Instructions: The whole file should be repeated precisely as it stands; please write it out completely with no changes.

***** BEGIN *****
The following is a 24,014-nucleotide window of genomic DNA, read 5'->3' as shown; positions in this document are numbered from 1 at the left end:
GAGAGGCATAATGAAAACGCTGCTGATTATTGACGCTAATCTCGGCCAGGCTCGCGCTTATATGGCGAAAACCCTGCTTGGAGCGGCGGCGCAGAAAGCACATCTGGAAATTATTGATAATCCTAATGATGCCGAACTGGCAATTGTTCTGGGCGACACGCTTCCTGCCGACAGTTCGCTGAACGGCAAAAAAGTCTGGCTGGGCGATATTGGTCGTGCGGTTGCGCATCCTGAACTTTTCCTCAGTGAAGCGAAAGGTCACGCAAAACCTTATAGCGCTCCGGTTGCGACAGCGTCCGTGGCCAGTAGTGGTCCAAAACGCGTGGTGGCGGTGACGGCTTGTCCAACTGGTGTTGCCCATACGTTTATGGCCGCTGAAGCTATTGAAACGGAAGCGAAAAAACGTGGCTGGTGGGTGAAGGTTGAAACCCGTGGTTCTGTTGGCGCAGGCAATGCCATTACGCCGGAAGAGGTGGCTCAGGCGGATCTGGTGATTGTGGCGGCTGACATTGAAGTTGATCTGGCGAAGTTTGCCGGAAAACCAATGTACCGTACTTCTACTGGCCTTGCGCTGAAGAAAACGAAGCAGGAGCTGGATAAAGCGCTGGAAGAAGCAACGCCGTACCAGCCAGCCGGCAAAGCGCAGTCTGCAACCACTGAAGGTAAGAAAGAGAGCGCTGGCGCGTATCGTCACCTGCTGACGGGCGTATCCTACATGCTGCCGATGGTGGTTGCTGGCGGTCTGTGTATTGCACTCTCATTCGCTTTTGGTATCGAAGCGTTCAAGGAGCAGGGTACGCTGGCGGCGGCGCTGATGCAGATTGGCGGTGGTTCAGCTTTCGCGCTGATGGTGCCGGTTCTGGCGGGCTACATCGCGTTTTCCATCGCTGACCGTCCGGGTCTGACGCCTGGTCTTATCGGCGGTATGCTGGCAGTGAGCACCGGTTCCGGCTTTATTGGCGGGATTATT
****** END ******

The following is a 24,014-nucleotide window of genomic DNA, read 5'->3' as shown; positions in this document are numbered from 1 at the left end:
GAGAGGCATAATGAAAACGCTGCTGATTATTGACGCTAATCTCGGCCAGGCTCGCGCTTATATGGCGAAAACCCTGCTTGGAGCGGCGGCGCAGAAAGCACATCTGGAAATTATTGATAATCCTAATGATGCCGAACTGGCAATTGTTCTGGGCGACACGCTTCCTGCCGACAGTTCGCTGAACGGCAAAAAAGTCTGGCTGGGCGATATTGGTCGTGCGGTTGCGCATCCTGAACTTTTCCTCAGTGAAGCGAAAGGTCACGCAAAACCTTATAGCGCTCCGGTTGCGACAGCGTCCGTGGCCAGTAGTGGTCCAAAACGCGTGGTGGCGGTGACGGCTTGTCCAACTGGTGTTGCCCATACGTTTATGGCCGCTGAAGCTATTGAAACGGAAGCGAAAAAACGTGGCTGGTGGGTGAAGGTTGAAACCCGTGGTTCTGTTGGCGCAGGCAATGCCATTACGCCGGAAGAGGTGGCTCAGGCGGATCTGGTGATTGTGGCGGCTGACATTGAAGTTGATCTGGCGAAGTTTGCCGGAAAACCAATGTACCGTACTTCTACTGGCCTTGCGCTGAAGAAAACGAAGCAGGAGCTGGATAAAGCGCTGGAAGAAGCAACGCCGTACCAGCCAGCCGGCAAAGCGCAGTCTGCAACCACTGAAGGTAAGAAAGAGAGCGCTGGCGCGTATCGTCACCTGCTGACGGGCGTATCCTACATGCTGCCGATGGTGGTTGCTGGCGGTCTGTGTATTGCACTCTCATTCGCTTTTGGTATCGAAGCGTTCAAGGAGCAGGGTACGCTGGCGGCGGCGCTGATGCAGATTGGCGGTGGTTCAGCTTTCGCGCTGATGGTGCCGGTTCTGGCGGGCTACATCGCGTTTTCCATCGCTGACCGTCCGGGTCTGACGCCTGGTCTTATCGGCGGTATGCTGGCAGTGAGCACCGGTTCCGGCTTTATTGGCGGGATTATT